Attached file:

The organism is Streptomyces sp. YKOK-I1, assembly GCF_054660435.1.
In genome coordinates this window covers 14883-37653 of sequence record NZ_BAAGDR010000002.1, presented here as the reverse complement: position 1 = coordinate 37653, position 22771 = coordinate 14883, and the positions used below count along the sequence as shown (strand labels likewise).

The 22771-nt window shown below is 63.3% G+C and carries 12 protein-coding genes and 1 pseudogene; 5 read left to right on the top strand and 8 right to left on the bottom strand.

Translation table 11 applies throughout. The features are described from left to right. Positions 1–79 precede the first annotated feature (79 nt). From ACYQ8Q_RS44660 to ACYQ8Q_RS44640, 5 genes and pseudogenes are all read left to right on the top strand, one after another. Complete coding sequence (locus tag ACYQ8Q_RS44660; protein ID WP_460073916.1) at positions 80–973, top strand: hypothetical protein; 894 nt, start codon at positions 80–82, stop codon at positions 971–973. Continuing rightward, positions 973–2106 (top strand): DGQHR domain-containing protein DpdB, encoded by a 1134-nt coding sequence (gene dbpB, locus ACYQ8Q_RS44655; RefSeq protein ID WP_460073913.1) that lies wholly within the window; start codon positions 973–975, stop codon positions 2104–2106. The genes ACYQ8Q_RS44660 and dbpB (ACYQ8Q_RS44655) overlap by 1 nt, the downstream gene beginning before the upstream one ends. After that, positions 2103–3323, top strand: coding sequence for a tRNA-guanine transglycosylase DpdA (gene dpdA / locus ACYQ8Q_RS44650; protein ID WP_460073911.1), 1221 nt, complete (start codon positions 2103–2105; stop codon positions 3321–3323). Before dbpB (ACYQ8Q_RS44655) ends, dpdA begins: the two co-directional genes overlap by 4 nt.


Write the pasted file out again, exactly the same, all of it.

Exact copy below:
The organism is Streptomyces sp. YKOK-I1, assembly GCF_054660435.1.
In genome coordinates this window covers 14883-37653 of sequence record NZ_BAAGDR010000002.1, presented here as the reverse complement: position 1 = coordinate 37653, position 22771 = coordinate 14883, and the positions used below count along the sequence as shown (strand labels likewise).

The 22771-nt window shown below is 63.3% G+C and carries 12 protein-coding genes and 1 pseudogene; 5 read left to right on the top strand and 8 right to left on the bottom strand.

Translation table 11 applies throughout. The features are described from left to right. Positions 1–79 precede the first annotated feature (79 nt). From ACYQ8Q_RS44660 to ACYQ8Q_RS44640, 5 genes and pseudogenes are all read left to right on the top strand, one after another. Complete coding sequence (locus tag ACYQ8Q_RS44660; protein ID WP_460073916.1) at positions 80–973, top strand: hypothetical protein; 894 nt, start codon at positions 80–82, stop codon at positions 971–973. Continuing rightward, positions 973–2106 (top strand): DGQHR domain-containing protein DpdB, encoded by a 1134-nt coding sequence (gene dbpB, locus ACYQ8Q_RS44655; RefSeq protein ID WP_460073913.1) that lies wholly within the window; start codon positions 973–975, stop codon positions 2104–2106. The genes ACYQ8Q_RS44660 and dbpB (ACYQ8Q_RS44655) overlap by 1 nt, the downstream gene beginning before the upstream one ends. After that, positions 2103–3323, top strand: coding sequence for a tRNA-guanine transglycosylase DpdA (gene dpdA / locus ACYQ8Q_RS44650; protein ID WP_460073911.1), 1221 nt, complete (start codon positions 2103–2105; stop codon positions 3321–3323). Before dbpB (ACYQ8Q_RS44655) ends, dpdA begins: the two co-directional genes overlap by 4 nt.